was added for anxiety. (Tr. 309-10).
plaintiff returned to Northpoint clinic on January 16, 2014,
complaining of pink eye. (Tr. 292). The plaintiff reported no
change in his vision at that time. (Tr. 294). Nancy Garcia,
M.D. examined the plaintiff, and found that the
plaintiff's upper eyelid was swollen and the plaintiff
had red conjunctiva. (Tr. 295). The plaintiff was diagnosed
with acute conjunctivitis in the right eye, and prescribed
medications to treat the conjunctivitis. The plaintiff went
to the emergency department due to discomfort and redness in
his right eye, on January 18, 2014. (Tr. 368). The plaintiff
did not report any vision loss at that time. (Id.).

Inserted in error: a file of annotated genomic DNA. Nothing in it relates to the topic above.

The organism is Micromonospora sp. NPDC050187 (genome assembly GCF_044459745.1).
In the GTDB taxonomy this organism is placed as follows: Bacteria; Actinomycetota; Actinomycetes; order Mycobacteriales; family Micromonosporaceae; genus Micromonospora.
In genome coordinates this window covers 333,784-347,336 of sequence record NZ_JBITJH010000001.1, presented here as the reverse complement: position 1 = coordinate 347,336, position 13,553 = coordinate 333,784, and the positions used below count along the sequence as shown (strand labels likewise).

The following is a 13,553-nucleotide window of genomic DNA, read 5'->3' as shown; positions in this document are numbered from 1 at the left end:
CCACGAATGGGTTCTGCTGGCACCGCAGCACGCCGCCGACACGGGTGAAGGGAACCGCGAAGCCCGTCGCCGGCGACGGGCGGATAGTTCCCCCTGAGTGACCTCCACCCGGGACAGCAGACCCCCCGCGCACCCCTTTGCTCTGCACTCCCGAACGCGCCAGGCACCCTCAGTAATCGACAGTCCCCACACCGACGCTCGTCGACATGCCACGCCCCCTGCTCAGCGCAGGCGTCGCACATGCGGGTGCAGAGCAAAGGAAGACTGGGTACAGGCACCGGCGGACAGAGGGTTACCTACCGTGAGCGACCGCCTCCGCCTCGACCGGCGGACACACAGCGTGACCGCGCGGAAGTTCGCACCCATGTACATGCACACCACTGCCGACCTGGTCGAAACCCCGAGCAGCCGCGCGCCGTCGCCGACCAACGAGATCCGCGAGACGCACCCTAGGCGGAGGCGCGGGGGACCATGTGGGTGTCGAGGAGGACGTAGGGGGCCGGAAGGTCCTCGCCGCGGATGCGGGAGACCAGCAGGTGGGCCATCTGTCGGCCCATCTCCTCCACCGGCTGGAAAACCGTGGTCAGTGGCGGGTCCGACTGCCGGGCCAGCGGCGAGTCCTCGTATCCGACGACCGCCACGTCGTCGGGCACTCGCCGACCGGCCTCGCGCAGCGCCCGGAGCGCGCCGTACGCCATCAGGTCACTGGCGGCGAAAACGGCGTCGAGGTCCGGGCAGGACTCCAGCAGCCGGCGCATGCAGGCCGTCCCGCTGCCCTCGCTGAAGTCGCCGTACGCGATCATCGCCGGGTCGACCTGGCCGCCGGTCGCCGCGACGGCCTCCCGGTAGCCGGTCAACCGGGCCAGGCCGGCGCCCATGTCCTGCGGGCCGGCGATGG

John Marini, a physician's assistant examined the
plaintiff and found a corneal abrasion. Mr. Marini also noted
that the plaintiff's visual acuity, with correction, was
20/20. (Tr. 370). The plaintiff was prescribed an ophthalmic
solution for the corneal abrasion. (Tr. 371).
plaintiff went to Northpoint clinic complaining about an
abscessed tooth in February 2014. (Tr. 287). The plaintiff
denied any symptoms related to his eyes at that time. (Tr.
288). The findings of Arlene Spertus, M.D. were normal (Tr.
289), and the plaintiff's therapies were continued. (Tr.
290). In March 2014, the plaintiff saw Dr. Garcia two times,
and denied any issues on those visits. The physical exam
findings of Dr. Garcia were relatively normal at that time,
and the plaintiff's therapies were continued. (Tr.
plaintiff went to the emergency department in May 2014, for
contact dermatitis. (Tr. 246-51). Eye issues were negative.
(Tr. 361). Except for a rash on the plaintiff's back and